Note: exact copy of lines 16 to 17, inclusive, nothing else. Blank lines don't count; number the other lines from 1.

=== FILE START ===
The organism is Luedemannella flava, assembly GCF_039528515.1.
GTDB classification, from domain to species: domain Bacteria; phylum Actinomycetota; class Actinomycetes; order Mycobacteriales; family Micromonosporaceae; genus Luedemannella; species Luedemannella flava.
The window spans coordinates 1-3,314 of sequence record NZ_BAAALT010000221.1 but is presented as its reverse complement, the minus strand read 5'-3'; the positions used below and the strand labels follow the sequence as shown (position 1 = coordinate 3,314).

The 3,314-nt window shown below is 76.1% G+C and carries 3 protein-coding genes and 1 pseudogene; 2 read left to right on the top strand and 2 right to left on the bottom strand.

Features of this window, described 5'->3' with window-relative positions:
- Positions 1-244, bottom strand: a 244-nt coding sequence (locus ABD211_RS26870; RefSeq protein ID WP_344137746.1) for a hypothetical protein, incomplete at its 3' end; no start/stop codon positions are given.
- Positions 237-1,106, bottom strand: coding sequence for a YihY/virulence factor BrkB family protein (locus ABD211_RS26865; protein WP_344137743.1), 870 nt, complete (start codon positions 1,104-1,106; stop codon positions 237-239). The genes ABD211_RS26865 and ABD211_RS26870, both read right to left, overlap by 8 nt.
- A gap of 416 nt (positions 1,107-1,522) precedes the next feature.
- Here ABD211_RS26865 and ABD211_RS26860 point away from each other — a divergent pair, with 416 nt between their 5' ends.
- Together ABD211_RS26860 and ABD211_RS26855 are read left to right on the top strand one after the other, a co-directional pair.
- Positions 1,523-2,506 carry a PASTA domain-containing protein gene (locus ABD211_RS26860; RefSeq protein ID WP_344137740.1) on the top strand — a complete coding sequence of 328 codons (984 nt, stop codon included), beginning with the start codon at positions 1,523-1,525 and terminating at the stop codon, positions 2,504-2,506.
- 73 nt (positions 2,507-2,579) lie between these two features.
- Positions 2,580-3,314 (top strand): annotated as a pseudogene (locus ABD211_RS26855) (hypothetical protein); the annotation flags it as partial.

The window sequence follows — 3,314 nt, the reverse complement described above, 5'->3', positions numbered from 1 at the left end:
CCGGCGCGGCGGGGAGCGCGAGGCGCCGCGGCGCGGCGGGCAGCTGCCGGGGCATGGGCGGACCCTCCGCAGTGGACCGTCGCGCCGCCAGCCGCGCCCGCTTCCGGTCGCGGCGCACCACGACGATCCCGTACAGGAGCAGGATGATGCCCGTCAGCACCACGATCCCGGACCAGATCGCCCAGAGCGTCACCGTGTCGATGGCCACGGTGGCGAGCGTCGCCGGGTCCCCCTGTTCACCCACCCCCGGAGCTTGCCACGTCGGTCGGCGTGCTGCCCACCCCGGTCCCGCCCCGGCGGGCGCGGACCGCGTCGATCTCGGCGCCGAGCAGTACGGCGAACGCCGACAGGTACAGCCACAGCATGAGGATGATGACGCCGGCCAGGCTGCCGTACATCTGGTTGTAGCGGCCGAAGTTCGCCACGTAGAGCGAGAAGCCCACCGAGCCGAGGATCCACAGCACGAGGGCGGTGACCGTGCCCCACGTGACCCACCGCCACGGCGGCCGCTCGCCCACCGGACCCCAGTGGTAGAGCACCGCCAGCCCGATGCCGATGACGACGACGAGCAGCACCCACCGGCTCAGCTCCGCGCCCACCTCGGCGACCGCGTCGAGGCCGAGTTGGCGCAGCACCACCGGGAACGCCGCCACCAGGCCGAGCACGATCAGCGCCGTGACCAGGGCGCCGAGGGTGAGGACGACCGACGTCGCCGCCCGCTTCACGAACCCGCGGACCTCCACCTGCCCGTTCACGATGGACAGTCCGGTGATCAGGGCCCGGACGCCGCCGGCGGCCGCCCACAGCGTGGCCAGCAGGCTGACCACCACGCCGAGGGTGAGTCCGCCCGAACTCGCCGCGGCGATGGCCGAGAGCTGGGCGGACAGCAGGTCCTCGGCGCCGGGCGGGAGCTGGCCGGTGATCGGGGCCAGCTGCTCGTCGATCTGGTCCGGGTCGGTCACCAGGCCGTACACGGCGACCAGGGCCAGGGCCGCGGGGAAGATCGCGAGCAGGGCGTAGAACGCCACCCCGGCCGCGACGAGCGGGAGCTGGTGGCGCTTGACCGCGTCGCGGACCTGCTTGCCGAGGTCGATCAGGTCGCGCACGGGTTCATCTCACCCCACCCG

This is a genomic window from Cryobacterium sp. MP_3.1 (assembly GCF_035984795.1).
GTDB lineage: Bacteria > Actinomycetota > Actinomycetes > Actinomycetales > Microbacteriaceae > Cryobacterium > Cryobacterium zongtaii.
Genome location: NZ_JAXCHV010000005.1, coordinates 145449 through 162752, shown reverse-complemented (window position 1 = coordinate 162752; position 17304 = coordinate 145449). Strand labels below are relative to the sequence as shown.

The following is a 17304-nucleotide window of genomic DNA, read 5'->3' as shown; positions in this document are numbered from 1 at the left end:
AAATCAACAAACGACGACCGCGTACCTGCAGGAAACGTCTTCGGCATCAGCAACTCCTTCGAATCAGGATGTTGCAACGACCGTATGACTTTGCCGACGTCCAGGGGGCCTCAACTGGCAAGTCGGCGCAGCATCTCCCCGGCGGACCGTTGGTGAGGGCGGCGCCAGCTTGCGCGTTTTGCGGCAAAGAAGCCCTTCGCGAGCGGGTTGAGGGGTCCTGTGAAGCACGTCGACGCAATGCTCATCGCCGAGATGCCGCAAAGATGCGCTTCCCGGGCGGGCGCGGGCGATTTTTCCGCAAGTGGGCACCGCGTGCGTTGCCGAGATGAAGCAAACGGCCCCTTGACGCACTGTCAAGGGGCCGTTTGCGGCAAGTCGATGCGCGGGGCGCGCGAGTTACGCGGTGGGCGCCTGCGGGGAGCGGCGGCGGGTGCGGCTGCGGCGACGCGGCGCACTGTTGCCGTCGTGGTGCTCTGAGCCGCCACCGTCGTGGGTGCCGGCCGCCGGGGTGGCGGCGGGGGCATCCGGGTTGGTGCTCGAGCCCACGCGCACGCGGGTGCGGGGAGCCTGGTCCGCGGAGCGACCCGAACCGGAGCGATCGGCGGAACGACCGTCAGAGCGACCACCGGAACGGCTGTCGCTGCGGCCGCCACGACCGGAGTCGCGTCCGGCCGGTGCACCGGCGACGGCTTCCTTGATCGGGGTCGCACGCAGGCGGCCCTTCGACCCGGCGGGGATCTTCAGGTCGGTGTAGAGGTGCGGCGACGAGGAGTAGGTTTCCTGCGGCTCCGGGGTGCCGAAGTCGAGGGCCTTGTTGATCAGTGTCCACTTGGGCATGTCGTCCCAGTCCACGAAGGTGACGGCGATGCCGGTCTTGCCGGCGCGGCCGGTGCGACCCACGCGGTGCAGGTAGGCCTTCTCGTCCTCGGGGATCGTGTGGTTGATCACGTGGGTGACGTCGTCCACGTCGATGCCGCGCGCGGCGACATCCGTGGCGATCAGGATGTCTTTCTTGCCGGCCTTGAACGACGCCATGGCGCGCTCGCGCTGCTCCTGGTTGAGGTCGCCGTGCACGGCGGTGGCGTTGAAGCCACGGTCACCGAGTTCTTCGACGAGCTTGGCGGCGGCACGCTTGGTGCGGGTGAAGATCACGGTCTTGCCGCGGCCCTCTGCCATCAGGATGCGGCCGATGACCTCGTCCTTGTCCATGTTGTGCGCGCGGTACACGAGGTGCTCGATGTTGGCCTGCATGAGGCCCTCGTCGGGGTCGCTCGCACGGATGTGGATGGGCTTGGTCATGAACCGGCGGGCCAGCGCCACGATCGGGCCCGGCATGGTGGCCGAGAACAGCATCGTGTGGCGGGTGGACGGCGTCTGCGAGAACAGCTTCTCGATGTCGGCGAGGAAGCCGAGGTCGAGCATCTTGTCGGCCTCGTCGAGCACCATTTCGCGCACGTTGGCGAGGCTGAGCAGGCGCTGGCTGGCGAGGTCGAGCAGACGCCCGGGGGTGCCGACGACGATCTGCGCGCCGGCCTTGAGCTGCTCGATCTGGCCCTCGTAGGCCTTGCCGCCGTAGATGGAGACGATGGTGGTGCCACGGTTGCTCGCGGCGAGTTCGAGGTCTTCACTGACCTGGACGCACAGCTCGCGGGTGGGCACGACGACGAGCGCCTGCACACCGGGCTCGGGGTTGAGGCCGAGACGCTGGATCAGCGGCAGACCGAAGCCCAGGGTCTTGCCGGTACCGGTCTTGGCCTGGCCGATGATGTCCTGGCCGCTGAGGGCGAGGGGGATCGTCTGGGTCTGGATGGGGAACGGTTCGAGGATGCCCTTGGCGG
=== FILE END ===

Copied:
This is a genomic window from Cryobacterium sp. MP_3.1 (assembly GCF_035984795.1).
GTDB lineage: Bacteria > Actinomycetota > Actinomycetes > Actinomycetales > Microbacteriaceae > Cryobacterium > Cryobacterium zongtaii.